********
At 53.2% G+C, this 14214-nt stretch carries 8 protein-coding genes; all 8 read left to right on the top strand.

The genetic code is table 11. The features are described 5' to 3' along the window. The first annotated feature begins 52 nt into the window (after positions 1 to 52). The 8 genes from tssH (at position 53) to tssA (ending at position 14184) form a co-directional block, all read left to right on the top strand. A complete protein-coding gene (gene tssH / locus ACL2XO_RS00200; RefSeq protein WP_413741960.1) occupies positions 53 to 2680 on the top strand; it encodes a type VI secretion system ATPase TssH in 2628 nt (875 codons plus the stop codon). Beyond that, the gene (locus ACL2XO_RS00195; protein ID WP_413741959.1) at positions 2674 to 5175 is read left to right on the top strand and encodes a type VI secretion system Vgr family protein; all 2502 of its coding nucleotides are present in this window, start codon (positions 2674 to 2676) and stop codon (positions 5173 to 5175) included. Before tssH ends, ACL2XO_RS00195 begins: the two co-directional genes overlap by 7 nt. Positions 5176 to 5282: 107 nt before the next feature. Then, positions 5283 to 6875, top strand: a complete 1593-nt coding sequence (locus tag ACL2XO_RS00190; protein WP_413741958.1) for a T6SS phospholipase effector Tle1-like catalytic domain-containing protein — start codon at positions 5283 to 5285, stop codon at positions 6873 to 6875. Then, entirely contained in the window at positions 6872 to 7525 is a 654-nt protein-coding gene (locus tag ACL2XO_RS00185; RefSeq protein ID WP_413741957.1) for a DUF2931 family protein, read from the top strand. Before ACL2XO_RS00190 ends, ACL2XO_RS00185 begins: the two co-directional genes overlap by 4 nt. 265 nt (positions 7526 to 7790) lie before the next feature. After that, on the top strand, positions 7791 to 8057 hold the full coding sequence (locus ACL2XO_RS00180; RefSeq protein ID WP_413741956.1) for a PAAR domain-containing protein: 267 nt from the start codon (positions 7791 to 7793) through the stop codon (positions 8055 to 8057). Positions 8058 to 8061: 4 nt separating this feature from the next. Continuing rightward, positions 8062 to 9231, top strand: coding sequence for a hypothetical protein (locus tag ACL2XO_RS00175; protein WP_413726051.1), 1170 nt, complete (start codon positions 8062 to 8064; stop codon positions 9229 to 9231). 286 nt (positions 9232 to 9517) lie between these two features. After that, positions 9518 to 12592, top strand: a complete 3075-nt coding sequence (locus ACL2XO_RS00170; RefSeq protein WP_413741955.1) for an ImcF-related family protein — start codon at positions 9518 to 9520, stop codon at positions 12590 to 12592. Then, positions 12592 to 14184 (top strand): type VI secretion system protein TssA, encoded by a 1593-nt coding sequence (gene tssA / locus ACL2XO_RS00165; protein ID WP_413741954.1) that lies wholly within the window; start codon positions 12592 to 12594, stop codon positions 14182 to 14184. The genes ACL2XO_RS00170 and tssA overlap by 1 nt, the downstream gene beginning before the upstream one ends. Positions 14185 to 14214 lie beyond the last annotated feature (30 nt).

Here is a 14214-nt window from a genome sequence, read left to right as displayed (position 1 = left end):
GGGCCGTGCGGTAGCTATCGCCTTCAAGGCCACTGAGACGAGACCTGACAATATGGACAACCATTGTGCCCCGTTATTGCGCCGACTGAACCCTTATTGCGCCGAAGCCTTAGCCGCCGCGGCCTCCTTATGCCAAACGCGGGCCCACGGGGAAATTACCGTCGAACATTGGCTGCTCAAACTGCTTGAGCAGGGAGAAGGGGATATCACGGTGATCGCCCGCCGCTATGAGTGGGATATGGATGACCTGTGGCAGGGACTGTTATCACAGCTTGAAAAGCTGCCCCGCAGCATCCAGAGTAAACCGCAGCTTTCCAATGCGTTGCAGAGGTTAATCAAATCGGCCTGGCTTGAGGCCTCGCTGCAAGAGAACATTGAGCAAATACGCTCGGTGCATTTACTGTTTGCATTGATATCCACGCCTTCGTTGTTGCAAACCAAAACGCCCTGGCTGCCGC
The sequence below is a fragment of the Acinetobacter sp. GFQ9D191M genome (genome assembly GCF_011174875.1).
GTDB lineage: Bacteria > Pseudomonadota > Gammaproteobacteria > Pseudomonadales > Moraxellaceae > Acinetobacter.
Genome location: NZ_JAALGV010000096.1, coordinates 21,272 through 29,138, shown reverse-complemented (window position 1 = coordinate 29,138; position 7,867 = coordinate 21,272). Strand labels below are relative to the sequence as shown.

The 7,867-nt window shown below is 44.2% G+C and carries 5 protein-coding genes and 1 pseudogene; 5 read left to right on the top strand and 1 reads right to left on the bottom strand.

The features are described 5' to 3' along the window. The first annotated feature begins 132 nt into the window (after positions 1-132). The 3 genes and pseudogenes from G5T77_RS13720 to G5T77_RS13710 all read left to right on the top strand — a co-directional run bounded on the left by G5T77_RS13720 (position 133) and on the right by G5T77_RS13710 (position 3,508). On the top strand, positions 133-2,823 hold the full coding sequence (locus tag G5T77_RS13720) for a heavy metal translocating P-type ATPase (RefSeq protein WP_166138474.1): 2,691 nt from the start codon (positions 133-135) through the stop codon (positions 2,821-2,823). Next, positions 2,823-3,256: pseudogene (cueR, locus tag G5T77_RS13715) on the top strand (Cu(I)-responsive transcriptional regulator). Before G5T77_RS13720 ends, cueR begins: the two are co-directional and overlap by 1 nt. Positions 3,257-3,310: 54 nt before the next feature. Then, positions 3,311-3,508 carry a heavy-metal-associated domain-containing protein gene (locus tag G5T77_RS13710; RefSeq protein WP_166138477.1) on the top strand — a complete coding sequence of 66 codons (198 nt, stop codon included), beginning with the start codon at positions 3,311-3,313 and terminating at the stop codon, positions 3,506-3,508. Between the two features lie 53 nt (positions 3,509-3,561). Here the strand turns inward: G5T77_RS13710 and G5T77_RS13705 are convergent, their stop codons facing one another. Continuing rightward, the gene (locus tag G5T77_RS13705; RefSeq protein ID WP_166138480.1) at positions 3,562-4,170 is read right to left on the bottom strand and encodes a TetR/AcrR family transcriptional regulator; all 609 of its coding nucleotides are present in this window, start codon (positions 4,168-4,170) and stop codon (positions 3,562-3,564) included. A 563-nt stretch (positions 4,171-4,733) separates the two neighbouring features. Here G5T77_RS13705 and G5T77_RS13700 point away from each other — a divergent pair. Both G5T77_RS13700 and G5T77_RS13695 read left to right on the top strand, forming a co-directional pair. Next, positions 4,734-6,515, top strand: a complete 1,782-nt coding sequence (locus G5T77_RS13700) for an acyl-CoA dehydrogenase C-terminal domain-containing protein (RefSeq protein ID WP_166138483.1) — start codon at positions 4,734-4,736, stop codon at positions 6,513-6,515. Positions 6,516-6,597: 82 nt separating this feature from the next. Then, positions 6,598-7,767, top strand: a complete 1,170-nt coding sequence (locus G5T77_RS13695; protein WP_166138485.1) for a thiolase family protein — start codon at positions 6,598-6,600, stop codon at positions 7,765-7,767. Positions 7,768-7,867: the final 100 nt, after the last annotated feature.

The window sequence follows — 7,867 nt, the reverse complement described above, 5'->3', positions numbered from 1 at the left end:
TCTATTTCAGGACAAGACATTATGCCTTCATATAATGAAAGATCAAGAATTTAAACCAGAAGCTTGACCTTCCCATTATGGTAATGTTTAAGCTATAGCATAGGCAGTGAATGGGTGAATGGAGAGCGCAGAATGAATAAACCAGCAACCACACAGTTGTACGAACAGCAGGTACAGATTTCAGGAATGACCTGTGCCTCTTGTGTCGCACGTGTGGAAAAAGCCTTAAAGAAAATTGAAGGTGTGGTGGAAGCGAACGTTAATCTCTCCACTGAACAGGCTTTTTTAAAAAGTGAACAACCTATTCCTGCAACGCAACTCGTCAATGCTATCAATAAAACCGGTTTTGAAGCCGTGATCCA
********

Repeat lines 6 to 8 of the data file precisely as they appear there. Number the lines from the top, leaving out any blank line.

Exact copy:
GTDB lineage: Bacteria > Pseudomonadota > Gammaproteobacteria > Pseudomonadales > Moraxellaceae > Acinetobacter.
Genome location: NZ_JAALGV010000096.1, coordinates 21,272 through 29,138, shown reverse-complemented (window position 1 = coordinate 29,138; position 7,867 = coordinate 21,272). Strand labels below are relative to the sequence as shown.

The 7,867-nt window shown below is 44.2% G+C and carries 5 protein-coding genes and 1 pseudogene; 5 read left to right on the top strand and 1 reads right to left on the bottom strand.